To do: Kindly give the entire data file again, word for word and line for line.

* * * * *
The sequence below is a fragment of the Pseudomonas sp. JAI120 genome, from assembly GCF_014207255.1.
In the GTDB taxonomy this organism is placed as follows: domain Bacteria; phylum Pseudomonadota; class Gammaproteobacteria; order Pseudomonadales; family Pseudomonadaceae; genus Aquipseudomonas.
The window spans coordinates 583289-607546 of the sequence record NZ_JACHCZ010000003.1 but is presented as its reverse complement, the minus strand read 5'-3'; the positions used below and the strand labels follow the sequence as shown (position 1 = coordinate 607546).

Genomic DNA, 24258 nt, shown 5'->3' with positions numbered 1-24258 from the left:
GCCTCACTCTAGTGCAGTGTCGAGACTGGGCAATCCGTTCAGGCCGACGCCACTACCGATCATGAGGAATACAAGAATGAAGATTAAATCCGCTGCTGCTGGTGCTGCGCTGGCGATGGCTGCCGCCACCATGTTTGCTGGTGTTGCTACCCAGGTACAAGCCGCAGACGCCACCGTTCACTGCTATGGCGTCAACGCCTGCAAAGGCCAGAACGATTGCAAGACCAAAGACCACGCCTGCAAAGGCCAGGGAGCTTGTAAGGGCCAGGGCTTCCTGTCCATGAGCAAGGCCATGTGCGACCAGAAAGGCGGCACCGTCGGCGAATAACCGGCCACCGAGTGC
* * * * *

The sequence below is a fragment of the Pseudomonas sp. JAI120 genome, from assembly GCF_014207255.1.
In the GTDB taxonomy this organism is placed as follows: domain Bacteria; phylum Pseudomonadota; class Gammaproteobacteria; order Pseudomonadales; family Pseudomonadaceae; genus Aquipseudomonas.
The window spans coordinates 583289-607546 of the sequence record NZ_JACHCZ010000003.1 but is presented as its reverse complement, the minus strand read 5'-3'; the positions used below and the strand labels follow the sequence as shown (position 1 = coordinate 607546).

Genomic DNA, 24258 nt, shown 5'->3' with positions numbered 1-24258 from the left:
GCCTCACTCTAGTGCAGTGTCGAGACTGGGCAATCCGTTCAGGCCGACGCCACTACCGATCATGAGGAATACAAGAATGAAGATTAAATCCGCTGCTGCTGGTGCTGCGCTGGCGATGGCTGCCGCCACCATGTTTGCTGGTGTTGCTACCCAGGTACAAGCCGCAGACGCCACCGTTCACTGCTATGGCGTCAACGCCTGCAAAGGCCAGAACGATTGCAAGACCAAAGACCACGCCTGCAAAGGCCAGGGAGCTTGTAAGGGCCAGGGCTTCCTGTCCATGAGCAAGGCCATGTGCGACCAGAAAGGCGGCACCGTCGGCGAATAACCGGCCACCGAGTGC